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Originally Posted by mtb_addict View Post
Nytimes guy got stranded because the range in winter was much much less than advertised.
I've wondered about the few Tesla owners here in town: the closest major city to us (Toronto) is 4hrs/380km south and it would not be surprising if these owners would want to go there every once in a while or more often. The reported range is 400km so with either heater or A/C on at different times of the year, I don't know how they would do it (in their Teslas). About 2hrs south of us is a small town of Parry Sound that a lot of people will stop at as a halfway point but I'm not aware of any charging stations there (but then, without a Tesla myself, I don't really need to know).
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Old 12-14-17, 12:55 PM
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I store my bike in the mudroom. The temperature in there over night is probably around -10 if the temperature outside is -17 like it was this morning, so I was behind the eight ball already even before leaving the house.

My lights, and camera, all use the universal USB chargers, so no problem finding those. I've got five outlets attached to my computer for just such a purpose.
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Old 12-14-17, 01:31 PM
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I was surprised my bike light was always low on power lately, when commuting back. Then it hit me...

My commute is about 30 minutes. However, last few winter days that average became something like between 1 1/4 and 1 1/2 hours due to really bad road conditions. So I thought I was commuting 30 minutes while in reality it was of course much longer! Had too much fun :-)
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Old 12-14-17, 01:33 PM
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Yes, this is another argument in favor of dynamo lights. Of course, they're not perfect, and they're not for everyone, but I love mine. They've proven to be more reliable than I expected them to be.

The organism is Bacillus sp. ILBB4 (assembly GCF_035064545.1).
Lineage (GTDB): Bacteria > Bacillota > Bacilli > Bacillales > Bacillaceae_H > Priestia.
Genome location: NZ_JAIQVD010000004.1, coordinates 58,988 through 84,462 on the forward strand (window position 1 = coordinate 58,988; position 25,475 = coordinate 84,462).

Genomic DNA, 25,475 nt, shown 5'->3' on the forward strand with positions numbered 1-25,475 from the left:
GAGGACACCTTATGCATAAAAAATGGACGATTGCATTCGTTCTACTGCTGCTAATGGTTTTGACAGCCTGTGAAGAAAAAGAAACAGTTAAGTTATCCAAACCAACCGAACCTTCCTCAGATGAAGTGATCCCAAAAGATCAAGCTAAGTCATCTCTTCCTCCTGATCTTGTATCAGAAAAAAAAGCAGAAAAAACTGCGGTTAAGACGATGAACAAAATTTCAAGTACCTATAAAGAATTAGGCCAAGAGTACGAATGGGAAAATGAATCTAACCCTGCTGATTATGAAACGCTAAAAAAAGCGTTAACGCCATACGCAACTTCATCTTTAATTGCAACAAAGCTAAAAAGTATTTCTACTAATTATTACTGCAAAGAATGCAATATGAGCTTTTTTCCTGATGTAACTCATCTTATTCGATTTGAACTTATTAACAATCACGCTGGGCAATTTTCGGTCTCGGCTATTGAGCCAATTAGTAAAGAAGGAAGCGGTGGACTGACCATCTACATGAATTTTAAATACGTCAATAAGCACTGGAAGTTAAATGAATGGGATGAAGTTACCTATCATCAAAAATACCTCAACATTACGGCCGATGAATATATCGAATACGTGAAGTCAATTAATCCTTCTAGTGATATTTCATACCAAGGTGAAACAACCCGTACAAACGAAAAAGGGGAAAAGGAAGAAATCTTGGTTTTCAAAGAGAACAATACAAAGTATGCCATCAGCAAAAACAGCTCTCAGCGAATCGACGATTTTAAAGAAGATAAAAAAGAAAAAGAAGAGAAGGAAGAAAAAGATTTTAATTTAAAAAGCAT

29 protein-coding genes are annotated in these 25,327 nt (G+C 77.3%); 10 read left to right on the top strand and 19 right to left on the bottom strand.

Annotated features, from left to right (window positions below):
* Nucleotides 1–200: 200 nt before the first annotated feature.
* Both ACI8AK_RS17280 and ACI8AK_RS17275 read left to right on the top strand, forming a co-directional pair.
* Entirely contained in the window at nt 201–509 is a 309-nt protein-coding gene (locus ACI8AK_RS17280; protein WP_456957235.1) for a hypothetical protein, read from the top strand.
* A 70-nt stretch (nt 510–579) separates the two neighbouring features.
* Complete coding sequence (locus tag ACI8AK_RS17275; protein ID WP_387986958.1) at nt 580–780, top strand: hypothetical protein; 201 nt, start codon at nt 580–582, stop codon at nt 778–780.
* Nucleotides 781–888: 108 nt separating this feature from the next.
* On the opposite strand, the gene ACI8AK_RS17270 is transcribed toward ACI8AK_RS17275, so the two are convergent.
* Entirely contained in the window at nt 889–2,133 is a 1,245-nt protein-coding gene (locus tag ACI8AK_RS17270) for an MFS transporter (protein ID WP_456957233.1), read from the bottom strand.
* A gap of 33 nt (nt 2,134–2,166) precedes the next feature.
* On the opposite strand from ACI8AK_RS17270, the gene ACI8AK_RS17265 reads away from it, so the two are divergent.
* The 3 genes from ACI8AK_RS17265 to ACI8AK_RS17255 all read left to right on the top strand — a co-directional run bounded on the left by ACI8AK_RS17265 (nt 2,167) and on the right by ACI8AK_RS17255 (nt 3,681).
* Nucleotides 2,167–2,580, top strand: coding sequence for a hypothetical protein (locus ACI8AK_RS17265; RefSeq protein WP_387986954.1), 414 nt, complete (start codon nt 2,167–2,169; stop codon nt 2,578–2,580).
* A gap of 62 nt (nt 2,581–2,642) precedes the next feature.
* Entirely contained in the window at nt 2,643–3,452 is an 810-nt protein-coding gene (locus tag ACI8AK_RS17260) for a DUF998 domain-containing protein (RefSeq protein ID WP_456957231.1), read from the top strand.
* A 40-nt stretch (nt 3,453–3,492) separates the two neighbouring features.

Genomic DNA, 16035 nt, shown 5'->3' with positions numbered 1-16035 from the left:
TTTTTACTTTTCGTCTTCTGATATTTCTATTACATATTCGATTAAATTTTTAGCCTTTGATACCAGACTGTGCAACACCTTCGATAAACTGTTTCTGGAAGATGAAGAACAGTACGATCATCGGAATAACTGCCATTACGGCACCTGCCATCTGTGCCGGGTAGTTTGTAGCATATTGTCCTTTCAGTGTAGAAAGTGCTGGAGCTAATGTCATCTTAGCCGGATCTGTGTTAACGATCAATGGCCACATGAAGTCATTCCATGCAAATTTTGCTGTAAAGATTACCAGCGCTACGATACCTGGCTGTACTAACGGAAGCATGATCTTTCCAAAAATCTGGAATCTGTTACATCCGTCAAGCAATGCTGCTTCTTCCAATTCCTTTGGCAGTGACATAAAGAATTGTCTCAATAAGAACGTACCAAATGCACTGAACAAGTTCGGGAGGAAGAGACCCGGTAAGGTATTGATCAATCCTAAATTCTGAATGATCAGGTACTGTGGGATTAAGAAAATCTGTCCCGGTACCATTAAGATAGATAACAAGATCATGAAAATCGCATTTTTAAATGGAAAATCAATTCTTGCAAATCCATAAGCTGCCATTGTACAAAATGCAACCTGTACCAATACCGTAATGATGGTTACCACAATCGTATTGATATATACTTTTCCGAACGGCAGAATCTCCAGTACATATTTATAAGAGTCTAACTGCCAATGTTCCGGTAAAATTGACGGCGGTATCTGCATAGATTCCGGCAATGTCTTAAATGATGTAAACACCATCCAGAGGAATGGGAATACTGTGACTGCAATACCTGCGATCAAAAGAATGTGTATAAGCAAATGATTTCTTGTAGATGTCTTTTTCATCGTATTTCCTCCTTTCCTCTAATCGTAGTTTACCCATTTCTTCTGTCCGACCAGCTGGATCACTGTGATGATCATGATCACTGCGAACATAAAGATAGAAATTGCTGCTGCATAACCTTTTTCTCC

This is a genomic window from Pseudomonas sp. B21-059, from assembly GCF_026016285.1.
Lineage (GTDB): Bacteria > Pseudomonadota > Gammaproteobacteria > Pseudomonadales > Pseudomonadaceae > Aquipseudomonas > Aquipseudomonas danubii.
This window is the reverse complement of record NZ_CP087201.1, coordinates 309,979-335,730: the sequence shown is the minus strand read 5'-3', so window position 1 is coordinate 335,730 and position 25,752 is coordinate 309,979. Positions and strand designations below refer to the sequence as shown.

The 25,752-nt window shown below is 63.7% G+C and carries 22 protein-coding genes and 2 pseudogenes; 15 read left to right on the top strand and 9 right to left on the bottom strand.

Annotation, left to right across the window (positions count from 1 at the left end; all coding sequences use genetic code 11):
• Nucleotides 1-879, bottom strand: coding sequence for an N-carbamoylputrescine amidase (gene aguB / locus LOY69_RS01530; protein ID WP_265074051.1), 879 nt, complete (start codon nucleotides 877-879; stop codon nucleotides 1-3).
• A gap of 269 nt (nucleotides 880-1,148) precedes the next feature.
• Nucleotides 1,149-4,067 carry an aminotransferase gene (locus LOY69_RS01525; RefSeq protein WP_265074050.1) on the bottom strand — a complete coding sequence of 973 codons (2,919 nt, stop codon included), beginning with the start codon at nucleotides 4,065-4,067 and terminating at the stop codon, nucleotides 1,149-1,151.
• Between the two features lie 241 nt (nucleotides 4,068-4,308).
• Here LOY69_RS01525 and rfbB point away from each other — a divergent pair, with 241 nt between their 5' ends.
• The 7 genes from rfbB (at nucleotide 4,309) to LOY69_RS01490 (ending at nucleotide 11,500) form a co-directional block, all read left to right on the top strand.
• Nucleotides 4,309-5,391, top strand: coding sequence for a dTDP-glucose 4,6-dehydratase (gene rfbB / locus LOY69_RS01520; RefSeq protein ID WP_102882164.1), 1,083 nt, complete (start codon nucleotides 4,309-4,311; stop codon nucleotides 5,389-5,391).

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Old 12-14-17, 03:33 PM
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I've never had a problem with Lithium. It is cold resistant (unlike other battery types that just quit working at those temperatures).

My batteries are either inside or in the garage, so they are well within their normal operating temperature when I start out, then they do generate their own heat and do fine when using them.

As far as cars go, I did find that I lost 30% range in the winter, which is significant. Part of that is just keeping the car warm. I can't say that I have noticed a decreased range for my bike stuff, but I don't tend to stay out quite as long when it is well below freezing, so it hasn't been an issue.

And yeah, those temperatures (-17c) are pretty extreme for a battery.
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Old 12-14-17, 03:42 PM
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Other known workarounds include moving away from the frozen tundra.
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Old 12-14-17, 04:06 PM
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Its colder on your side of the hill than on the coast.. (just through there Monday)...
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Old 12-14-17, 04:54 PM
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Shrinkage happens to batteries too. Letting the batteries warm up before charging is a good idea, it allows for longer lifespan of the batteries too.
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Old 12-14-17, 04:57 PM
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Originally Posted by no motor? View Post
Shrinkage happens to batteries too. Letting the batteries warm up before charging is a good idea, it allows for longer lifespan of the batteries too.
Now you tell me! I took it off right when I got home and plugged it in.